When students go to university, they make a lot of important decisions, such as choosing which university to attend and which program to enrol in. Within most programs, students have a wide variety of courses to choose from. Students are also free to decide what extracurricular activities they wish to pursue and which, if any, student groups they will join.
It makes sense for students to have this freedom. After all, they are adults and deserve to be treated as adults. Not only are they paying hefty tuition fees, their decisions play a huge role in their career path. The last thing students need is to have their lives micromanaged by other students, university administrators, or helicopter parents.
And yet, most universities force students to fund organizations they may not support and pay for services they do not need nor want. That’s because students typically pay compulsory fees on top of their tuition and the money goes to many other things—from student newspapers to advocacy groups to union leader salaries. For example, a full-time arts student at the University of British Columbia can expect to pay, on top of tuition, over $1,000 in compulsory fees. That’s a lot of money for a university student.
Fortunately, things are different in Ontario. Starting this fall, the Ontario government is requiring all universities to clearly specify which fees are essential and which are non-essential. According to provincial guidelines, essential fees include things like health insurance, counselling services, campus safety programs, and financial aid offices. In contrast, student unions, newspapers, radio stations, and other student groups are non-essential.
While Ontario universities must allow students to opt out of non-essential fees, the province has given them the ability to decide how to do this. Some universities, such as Laurentian, operate on an opt-in basis where students select at the outset which fees they wish to pay. But most Ontario universities include the extra student fees at the outset and require students to opt-out if they do not wish to pay them. Either way, Ontario students pay fewer fees, and some student groups aren’t happy with the new system. These groups realize that few students will voluntarily pay for organizations they do not want to support. Student fees in Ontario universities have become more like paying for PBS television. Those who pay get the benefit of the programs.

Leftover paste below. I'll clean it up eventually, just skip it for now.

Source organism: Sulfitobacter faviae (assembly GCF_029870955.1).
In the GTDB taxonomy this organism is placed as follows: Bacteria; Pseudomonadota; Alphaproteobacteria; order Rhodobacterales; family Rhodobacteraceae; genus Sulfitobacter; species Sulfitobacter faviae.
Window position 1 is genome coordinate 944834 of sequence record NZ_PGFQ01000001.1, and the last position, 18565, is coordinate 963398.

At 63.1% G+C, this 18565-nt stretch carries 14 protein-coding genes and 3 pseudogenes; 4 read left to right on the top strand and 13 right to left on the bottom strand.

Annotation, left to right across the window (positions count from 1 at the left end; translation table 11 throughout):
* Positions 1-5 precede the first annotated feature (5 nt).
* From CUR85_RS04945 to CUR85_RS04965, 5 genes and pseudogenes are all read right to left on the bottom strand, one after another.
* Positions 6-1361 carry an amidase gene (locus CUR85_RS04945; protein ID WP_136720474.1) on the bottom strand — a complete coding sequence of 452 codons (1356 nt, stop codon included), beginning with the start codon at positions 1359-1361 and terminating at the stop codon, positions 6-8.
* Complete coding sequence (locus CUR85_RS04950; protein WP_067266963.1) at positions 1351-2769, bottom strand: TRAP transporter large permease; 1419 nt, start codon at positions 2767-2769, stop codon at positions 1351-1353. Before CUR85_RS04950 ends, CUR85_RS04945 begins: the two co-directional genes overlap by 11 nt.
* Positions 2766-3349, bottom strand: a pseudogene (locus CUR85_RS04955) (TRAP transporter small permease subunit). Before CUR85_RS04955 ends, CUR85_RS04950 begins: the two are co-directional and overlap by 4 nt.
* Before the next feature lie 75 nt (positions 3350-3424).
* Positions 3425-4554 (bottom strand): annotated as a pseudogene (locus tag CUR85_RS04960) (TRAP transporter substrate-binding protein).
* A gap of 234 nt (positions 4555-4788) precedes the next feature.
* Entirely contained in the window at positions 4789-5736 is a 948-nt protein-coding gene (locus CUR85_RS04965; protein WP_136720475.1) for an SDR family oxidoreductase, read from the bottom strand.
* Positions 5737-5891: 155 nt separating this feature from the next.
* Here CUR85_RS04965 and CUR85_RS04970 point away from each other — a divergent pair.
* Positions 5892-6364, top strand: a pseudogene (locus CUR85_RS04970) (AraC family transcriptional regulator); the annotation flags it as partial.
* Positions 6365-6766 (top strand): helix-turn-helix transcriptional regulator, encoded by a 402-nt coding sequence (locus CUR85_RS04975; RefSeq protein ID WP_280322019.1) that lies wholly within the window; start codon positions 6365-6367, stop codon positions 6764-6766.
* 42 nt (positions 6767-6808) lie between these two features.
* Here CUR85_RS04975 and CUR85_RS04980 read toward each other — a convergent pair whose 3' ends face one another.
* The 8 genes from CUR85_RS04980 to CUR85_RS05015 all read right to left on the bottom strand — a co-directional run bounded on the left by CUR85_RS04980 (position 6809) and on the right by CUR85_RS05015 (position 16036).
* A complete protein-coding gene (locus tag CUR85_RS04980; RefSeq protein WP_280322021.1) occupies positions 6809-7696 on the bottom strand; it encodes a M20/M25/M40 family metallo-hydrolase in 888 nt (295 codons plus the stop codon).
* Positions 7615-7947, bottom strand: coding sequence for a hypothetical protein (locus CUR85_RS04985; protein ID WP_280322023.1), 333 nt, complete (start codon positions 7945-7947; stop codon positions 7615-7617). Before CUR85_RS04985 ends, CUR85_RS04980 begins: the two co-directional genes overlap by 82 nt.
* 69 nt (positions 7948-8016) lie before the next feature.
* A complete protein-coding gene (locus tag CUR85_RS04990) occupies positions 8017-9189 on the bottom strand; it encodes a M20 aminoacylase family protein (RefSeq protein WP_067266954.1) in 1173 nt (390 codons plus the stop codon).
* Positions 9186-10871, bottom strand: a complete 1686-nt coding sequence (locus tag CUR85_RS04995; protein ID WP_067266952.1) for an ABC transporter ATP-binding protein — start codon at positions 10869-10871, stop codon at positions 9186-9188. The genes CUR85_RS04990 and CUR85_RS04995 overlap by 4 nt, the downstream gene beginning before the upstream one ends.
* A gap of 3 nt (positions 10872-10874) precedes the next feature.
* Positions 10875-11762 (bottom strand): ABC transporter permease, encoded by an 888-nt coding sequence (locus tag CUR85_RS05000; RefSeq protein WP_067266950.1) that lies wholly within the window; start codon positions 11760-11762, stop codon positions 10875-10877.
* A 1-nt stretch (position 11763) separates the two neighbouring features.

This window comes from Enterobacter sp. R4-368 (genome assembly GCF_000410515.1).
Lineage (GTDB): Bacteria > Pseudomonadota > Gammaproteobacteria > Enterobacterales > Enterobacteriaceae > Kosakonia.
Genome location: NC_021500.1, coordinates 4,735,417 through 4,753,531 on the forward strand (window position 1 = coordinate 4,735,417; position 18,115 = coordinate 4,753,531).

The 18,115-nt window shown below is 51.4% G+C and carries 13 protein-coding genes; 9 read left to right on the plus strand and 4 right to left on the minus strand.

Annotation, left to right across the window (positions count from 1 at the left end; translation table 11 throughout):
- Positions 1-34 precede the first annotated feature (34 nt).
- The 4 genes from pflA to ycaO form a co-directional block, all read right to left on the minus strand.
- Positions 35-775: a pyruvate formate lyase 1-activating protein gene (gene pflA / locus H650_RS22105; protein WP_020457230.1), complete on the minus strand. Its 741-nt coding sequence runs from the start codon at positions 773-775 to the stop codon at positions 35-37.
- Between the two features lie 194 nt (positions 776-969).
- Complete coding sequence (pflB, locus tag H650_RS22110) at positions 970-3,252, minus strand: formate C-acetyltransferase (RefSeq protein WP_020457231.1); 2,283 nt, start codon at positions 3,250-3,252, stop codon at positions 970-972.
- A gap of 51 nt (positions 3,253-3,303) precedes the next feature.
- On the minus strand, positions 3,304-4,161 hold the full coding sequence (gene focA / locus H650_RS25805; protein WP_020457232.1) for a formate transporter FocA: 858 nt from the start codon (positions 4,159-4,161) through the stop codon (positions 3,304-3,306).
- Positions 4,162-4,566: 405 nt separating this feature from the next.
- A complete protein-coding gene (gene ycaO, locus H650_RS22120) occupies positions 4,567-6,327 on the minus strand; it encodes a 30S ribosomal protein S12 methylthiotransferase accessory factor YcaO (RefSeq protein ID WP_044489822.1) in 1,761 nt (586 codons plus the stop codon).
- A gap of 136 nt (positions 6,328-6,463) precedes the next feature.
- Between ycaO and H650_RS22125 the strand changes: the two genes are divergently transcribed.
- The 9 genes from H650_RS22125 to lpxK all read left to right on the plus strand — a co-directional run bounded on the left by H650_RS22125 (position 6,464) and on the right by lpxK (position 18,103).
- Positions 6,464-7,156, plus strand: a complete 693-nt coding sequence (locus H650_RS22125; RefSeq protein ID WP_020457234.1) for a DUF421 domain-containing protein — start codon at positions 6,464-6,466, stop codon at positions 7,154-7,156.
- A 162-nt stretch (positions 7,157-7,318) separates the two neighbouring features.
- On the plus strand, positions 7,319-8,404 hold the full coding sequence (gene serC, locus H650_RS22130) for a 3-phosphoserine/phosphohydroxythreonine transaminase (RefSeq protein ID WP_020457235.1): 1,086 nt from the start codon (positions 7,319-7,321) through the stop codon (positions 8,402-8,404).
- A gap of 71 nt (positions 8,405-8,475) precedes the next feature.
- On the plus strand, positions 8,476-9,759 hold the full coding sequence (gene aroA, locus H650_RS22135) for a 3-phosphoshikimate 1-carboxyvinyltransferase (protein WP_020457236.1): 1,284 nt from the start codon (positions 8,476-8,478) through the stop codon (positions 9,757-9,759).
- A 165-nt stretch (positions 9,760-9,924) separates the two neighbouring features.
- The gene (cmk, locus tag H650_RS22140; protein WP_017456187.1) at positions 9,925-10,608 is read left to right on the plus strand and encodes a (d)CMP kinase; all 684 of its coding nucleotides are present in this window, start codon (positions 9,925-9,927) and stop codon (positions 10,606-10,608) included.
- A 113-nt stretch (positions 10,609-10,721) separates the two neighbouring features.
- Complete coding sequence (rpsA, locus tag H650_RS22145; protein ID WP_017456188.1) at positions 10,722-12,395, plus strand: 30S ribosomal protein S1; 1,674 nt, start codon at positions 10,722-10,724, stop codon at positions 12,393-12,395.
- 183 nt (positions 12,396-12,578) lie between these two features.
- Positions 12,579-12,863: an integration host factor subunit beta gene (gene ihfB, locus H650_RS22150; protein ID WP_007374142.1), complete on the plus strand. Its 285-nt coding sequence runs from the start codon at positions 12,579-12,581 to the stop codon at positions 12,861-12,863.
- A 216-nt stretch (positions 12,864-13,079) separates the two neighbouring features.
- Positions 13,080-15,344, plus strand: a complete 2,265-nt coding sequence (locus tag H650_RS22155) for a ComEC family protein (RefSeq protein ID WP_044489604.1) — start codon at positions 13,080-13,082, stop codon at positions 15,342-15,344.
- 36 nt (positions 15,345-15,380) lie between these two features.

Not surprisingly, earlier this year the Canadian Federation of Students (CFS) filed a legal challenge against the Ontario government on this issue. In a media release, the CFS described the Ontario government’s policy as a “direct attack on students’ ability to organize and provide essential services on campus.”
However, there is something faintly absurd about a student advocacy organization going to court in order to force students to fund student groups they do not want to support. Here’s a novel idea for the CFS to consider; Perhaps students aren’t choosing to fund them because they don’t value their services. Instead of going to court to keep the revenue for these unwanted groups, perhaps the CFS needs to ask itself why students don’t value services sponsored by CFS enough to fund them.
At Laurentian University, for example, funding for the student newspaper and radio station is down more than 90 percent. Obviously, most students already get their news and entertainment from other (more valuable) sources and don’t need to pay extra fees for services they don’t want and don’t need.
As for funding student unions, voter turnout in their elections is often less than 10 percent. If most students can’t even bother to vote, why would they want to pay their salaries?
In their lawsuit, the CFS alleges that the Ontario government has put services such as food banks, LGBTQ centres, and sexual assault crisis centres at risk. However, provincial regulations make it clear that fees for health and counselling services remain mandatory and will be collected and administered by the universities. Thus, there is no need for student unions to duplicate these services.
Ironically, the CFS has been a loud advocate for reducing tuition fees and making university more affordable. Reducing mandatory student fees by $1,000 or more seems like a good first step in getting to that goal. In this case, the CFS is in a clear conflict of interest because it relies on students’ fees in order to survive. This conflict of interest makes it impossible for students’ unions to put the interests, financial or educational, of students first.
At the end of the day, it should be up to the students themselves to decide which organizations and activities they want to support. University students are adults and should be treated as adults. No doubt other provinces would do well to follow Ontario’s example and make all non-essential student fees optional.
Michael Zwaagstra is a public high school teacher and author of the newly released book, “A Sage on the Stage: Common Sense Reflections on Teaching and Learning.”
Views expressed in this article are the opinions of the author and do not necessarily reflect the views of The Epoch Times.